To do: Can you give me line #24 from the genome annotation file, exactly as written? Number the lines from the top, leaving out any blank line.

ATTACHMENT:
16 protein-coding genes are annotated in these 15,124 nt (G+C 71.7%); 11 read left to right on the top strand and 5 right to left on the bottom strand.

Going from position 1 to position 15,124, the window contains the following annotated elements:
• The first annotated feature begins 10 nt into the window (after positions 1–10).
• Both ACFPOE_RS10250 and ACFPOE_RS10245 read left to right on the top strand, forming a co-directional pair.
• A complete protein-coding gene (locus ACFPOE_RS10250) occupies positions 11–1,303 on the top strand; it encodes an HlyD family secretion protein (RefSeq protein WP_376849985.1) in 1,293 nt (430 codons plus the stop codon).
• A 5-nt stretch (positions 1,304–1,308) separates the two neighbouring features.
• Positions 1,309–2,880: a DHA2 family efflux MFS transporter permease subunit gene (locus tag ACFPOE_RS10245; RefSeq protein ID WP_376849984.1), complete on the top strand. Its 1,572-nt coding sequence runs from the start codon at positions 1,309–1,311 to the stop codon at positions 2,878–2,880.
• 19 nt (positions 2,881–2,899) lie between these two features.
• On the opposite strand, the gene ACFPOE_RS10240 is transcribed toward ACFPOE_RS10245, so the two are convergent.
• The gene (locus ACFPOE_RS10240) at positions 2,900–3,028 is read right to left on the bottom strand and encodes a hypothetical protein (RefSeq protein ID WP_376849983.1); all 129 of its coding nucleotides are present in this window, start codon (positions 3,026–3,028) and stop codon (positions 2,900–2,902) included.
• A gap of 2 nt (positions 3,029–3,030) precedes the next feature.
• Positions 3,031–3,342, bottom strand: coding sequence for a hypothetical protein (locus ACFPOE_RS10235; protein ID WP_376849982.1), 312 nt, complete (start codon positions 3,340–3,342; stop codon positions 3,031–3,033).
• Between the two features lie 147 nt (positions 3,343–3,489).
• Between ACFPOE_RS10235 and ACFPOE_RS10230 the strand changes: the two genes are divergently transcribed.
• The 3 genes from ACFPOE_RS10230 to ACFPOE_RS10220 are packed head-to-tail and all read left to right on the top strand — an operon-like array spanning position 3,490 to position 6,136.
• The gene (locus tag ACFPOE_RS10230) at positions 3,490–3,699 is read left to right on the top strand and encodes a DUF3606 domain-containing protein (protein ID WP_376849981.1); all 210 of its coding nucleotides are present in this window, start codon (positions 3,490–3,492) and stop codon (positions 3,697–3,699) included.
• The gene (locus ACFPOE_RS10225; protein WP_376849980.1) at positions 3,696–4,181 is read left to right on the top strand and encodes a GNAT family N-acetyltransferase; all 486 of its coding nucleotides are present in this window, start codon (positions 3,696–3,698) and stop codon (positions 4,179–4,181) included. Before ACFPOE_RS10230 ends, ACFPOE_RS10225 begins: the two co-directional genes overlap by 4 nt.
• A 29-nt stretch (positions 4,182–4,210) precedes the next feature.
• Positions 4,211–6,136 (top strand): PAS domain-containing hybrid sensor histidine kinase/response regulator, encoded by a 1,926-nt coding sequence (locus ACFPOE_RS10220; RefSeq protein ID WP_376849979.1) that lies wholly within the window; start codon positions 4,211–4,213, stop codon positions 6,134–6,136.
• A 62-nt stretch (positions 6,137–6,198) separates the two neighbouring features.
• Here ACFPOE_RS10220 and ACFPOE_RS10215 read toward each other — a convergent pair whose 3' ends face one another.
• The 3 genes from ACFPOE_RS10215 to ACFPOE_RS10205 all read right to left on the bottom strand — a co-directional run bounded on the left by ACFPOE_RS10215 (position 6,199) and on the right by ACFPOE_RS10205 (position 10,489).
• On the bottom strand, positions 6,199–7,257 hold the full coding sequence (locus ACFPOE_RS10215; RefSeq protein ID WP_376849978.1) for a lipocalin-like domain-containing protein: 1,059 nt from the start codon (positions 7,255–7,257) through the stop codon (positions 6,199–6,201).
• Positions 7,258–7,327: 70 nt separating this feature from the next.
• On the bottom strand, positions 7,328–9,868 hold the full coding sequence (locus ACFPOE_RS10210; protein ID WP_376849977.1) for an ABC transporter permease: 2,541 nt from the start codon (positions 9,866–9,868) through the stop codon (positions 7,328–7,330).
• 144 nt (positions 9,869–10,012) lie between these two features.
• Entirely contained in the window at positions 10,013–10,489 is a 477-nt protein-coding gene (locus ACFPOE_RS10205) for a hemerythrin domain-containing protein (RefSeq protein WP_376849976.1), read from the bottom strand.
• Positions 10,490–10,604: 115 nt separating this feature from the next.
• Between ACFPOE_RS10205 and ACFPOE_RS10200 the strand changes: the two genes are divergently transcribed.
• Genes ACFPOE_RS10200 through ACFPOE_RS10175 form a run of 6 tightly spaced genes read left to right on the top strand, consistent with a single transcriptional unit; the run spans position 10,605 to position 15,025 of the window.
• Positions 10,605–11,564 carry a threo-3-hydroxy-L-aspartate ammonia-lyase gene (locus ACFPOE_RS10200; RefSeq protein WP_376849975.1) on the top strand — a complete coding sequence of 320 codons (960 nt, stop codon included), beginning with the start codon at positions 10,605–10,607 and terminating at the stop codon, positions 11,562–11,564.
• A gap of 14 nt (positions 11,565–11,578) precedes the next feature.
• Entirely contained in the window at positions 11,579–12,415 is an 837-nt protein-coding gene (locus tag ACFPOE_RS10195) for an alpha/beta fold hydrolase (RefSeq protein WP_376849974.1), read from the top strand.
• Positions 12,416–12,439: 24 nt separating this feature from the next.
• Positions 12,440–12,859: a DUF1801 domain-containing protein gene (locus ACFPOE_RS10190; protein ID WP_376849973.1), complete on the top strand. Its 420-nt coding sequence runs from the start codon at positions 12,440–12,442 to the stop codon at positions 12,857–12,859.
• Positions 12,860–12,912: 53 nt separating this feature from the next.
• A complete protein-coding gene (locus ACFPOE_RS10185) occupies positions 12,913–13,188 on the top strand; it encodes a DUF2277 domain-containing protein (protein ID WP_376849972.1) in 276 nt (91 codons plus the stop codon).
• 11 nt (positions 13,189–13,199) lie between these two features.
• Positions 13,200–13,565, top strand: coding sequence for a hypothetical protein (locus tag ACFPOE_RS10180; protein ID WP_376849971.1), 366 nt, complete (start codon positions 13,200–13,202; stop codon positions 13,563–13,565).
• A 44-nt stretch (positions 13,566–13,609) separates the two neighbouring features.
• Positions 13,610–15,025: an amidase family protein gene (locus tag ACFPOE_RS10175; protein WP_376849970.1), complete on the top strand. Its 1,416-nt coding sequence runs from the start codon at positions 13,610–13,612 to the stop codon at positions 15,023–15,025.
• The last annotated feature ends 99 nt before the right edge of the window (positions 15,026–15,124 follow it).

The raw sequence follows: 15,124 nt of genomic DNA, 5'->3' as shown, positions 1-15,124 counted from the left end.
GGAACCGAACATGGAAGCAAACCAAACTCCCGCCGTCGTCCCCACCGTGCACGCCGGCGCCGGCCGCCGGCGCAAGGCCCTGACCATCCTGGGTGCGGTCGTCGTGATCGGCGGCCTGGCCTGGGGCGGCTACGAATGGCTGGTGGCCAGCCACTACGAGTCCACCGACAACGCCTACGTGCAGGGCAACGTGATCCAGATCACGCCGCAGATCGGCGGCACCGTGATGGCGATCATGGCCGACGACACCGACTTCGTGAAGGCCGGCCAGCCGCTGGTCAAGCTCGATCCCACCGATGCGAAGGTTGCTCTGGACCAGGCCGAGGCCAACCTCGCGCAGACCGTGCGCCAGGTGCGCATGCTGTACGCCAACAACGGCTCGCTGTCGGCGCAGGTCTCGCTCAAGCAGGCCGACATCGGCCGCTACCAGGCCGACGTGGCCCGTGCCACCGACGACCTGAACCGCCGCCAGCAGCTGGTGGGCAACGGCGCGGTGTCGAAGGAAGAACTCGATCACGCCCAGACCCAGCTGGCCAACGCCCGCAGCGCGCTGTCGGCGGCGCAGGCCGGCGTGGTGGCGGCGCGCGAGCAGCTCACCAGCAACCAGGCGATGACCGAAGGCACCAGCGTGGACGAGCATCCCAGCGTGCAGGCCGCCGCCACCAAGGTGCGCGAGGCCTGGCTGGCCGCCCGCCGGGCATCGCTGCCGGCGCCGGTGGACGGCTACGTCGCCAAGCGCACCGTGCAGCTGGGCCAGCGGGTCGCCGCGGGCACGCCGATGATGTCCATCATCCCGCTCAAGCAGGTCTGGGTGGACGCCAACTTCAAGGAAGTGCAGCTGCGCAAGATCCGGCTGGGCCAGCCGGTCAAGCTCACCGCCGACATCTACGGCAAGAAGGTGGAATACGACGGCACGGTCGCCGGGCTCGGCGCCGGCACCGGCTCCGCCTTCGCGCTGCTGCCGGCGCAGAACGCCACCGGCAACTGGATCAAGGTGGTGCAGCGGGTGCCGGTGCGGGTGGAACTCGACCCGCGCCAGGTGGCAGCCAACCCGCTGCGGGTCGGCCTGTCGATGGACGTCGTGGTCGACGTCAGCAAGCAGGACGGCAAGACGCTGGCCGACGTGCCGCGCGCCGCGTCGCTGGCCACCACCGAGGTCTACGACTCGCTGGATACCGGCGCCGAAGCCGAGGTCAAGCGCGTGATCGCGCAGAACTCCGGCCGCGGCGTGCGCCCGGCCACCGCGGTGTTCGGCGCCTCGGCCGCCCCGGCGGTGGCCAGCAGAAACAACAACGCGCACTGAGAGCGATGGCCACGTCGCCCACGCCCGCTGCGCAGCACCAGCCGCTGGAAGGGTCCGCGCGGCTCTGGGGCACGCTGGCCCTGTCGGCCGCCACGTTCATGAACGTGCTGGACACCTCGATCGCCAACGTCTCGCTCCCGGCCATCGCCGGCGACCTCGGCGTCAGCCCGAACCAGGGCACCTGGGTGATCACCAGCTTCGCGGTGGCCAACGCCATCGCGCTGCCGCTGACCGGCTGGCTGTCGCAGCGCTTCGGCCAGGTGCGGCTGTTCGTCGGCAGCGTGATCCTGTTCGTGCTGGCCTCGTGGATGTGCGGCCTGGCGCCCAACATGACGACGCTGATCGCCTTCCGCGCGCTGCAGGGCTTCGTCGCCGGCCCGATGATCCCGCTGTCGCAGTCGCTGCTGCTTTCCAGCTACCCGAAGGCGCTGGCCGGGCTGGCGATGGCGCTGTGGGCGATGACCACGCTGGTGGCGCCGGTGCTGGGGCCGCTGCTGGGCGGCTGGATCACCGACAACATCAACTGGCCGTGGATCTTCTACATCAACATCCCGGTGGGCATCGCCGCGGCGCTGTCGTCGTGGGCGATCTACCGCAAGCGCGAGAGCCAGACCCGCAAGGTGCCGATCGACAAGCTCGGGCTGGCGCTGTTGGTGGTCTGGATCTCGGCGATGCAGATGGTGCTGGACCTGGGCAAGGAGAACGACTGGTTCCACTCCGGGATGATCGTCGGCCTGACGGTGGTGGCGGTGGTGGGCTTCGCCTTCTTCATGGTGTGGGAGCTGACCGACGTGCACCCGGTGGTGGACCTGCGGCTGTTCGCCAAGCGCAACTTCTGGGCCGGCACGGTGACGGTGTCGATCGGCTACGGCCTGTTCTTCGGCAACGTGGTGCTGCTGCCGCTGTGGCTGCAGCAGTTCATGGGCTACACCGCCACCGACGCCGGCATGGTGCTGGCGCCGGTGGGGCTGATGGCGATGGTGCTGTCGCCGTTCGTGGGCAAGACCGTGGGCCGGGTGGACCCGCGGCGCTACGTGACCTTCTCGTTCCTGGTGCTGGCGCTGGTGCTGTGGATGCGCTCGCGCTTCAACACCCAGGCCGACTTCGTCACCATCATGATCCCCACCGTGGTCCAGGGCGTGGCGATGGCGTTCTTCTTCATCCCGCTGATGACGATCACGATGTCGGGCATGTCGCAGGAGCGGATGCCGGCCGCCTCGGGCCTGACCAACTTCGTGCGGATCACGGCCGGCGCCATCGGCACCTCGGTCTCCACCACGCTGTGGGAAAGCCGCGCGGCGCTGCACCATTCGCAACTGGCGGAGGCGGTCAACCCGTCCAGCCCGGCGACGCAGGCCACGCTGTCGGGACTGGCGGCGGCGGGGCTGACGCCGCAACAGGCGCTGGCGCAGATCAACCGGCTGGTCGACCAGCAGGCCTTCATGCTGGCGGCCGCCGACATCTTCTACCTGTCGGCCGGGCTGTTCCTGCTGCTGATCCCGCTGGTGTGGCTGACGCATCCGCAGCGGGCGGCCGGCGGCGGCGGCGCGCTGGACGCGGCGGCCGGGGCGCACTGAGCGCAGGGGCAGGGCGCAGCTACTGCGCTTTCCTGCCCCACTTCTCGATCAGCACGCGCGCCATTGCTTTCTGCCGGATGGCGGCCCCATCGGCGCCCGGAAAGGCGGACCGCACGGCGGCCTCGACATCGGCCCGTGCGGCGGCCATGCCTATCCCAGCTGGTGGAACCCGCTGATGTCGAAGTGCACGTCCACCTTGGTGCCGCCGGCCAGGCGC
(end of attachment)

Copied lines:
• Positions 7,258–7,327: 70 nt separating this feature from the next.